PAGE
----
What is ENIAC (Electronic Numerical Integrator And Computer)?
ENIAC (Electronic Numerical Integrator And Computer) was the world’s first general-purpose electronic computer. ENIAC is also considered the world’s first programmable computer, although programming the computer was a complex, manual process that could take days. Even so, ENIAC was 1,000 times faster than anything else in existence at the time, capable of performing 5,000 additions per second.
As a product of World War II, ENIAC was designed and built for the United States Army to calculate artillery firing tables. However, it was ENIAC’s power and general-purpose programmability that excited the public’s imagination. When it was introduced to the world in 1946, ENIAC was referred to in the media as a “giant brain.”
Physicist John Mauchly and electrical engineer J. Presper Eckert designed ENIAC and participated in its creation. Along with a team of engineers, mathematicians, programmers and other experts, they built and refined the computer in the basement of the Moore School of Electrical Engineering, which is now part of the School of Engineering and Applied Science at the University of Pennsylvania. The team started to work on the computer in 1943 and formally unveiled it in 1946.
Costing nearly $500,000, ENIAC weighed 30 tons and covered an area of about 1,800 square feet. The computer was made up of 40 individual panels that were set up in a U-shaped configuration. Twenty of the panels were accumulators, which performed mathematical calculations. Each accumulator could hold a 10-digit decimal number. The entire computer contained nearly 18,000 vacuum tubes, 7,200 crystal diodes, 1,500 relays, 70,000 resistors, 10,000 capacitors, 6,000 switches and almost 5 million hand-soldered joints.
Shortly before ENIAC was officially unveiled, the computer was put to practical use by performing calculations for the hydrogen bomb project in Los Alamos, New Mexico. Scientists there turned to ENIAC to help determine whether the latest H-bomb design was feasible. The calculations required thousands of programming steps and 1 million punch cards of data, but in the end, they helped to uncover several flaws in the proposed design.
After its unveiling, ENIAC was moved to the Aberdeen Proving Ground in Aberdeen, Maryland. There it produced artillery firing tables, as originally intended, and also performed calculations related to weather prediction, atomic energy, thermal ignition, wind tunnel design, cosmic ray studies, random number studies and other disciplines. The Army retired ENIAC on Oct. 2, 1955, after running it continuously for over 70,000 hours.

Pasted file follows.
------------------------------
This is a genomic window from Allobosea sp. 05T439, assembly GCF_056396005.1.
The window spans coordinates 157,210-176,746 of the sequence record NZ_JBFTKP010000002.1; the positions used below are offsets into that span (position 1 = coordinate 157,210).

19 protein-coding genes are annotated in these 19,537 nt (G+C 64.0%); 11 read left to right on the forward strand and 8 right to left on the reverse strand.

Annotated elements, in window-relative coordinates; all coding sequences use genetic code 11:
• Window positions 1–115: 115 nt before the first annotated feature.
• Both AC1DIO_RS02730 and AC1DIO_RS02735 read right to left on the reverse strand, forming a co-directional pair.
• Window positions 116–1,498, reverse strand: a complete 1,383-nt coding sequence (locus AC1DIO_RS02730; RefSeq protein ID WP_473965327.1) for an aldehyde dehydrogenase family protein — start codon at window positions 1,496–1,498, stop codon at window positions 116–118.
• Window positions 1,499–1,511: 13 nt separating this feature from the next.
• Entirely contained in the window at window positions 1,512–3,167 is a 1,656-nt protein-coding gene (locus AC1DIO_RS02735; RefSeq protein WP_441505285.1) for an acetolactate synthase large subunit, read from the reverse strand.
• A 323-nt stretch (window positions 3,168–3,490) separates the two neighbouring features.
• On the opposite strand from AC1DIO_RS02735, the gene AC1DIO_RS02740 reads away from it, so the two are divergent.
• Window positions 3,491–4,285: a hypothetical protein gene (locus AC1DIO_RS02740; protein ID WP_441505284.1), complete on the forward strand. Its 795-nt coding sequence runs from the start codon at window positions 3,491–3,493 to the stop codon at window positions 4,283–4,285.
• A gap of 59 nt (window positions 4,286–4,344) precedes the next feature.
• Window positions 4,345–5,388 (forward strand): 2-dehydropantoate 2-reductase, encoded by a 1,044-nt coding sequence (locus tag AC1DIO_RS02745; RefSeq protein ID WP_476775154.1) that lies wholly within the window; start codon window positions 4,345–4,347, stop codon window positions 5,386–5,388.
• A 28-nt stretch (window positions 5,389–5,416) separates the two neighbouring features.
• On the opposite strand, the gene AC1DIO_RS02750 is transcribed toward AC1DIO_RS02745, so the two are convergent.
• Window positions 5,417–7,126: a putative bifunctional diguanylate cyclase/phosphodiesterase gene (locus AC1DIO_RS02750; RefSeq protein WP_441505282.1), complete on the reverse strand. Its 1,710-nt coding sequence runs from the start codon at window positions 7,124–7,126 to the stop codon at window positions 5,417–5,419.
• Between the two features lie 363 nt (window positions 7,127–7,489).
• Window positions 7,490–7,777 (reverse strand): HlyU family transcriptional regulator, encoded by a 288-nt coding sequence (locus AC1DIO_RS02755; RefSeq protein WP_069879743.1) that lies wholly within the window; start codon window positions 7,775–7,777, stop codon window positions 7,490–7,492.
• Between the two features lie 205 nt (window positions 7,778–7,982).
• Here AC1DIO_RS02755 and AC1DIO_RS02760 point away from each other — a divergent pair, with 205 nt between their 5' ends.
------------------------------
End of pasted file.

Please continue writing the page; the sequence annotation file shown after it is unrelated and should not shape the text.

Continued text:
The programmers who kept ENIAC working
When ENIAC was first introduced to the world, most of the credit for its construction and operation went to Mauchly, Eckert and the other men who worked on the project. However, the programmers who ensured that the computer continued to do its job were a team of six women, who, until much later, went relatively unacknowledged for their critical role in ENIAC’s success.
The six women — Kathleen Antonelli, Jean Bartik, Frances “Betty” Holberton, Marlyn Meltzer, Frances Spence and Ruth Teitelbaum — had been hired by the U.S. Army to work on classified bullet and missile trajectory calculations. In this role, they were referred to as computers, a term used at the time to describe people who worked on complex mathematical equations. The six computers were brought onto the ENIAC team as developers and programmers, representing some of the first programmers in the history of computing.
Programming ENIAC was a complex and time-consuming process. The women had to reconfigure the computer for each job by plugging in cables and setting switches. Whenever the computer was asked to solve a different problem, the women had to develop a new program and apply it to the system. To achieve this, they had to fully learn how ENIAC worked, which they did by studying schematics and interviewing engineers.
From this foundation, the women came to intimately understand how ENIAC operated and what it took to run its programs. This enabled them to design algorithms and adjust the computer’s switches to perform the necessary calculations. They also learned how to pinpoint problems within the system itself, reducing the time it took to troubleshoot and address internal issues. The six computers were inducted into the Women in Technology International Hall of Fame in 1997.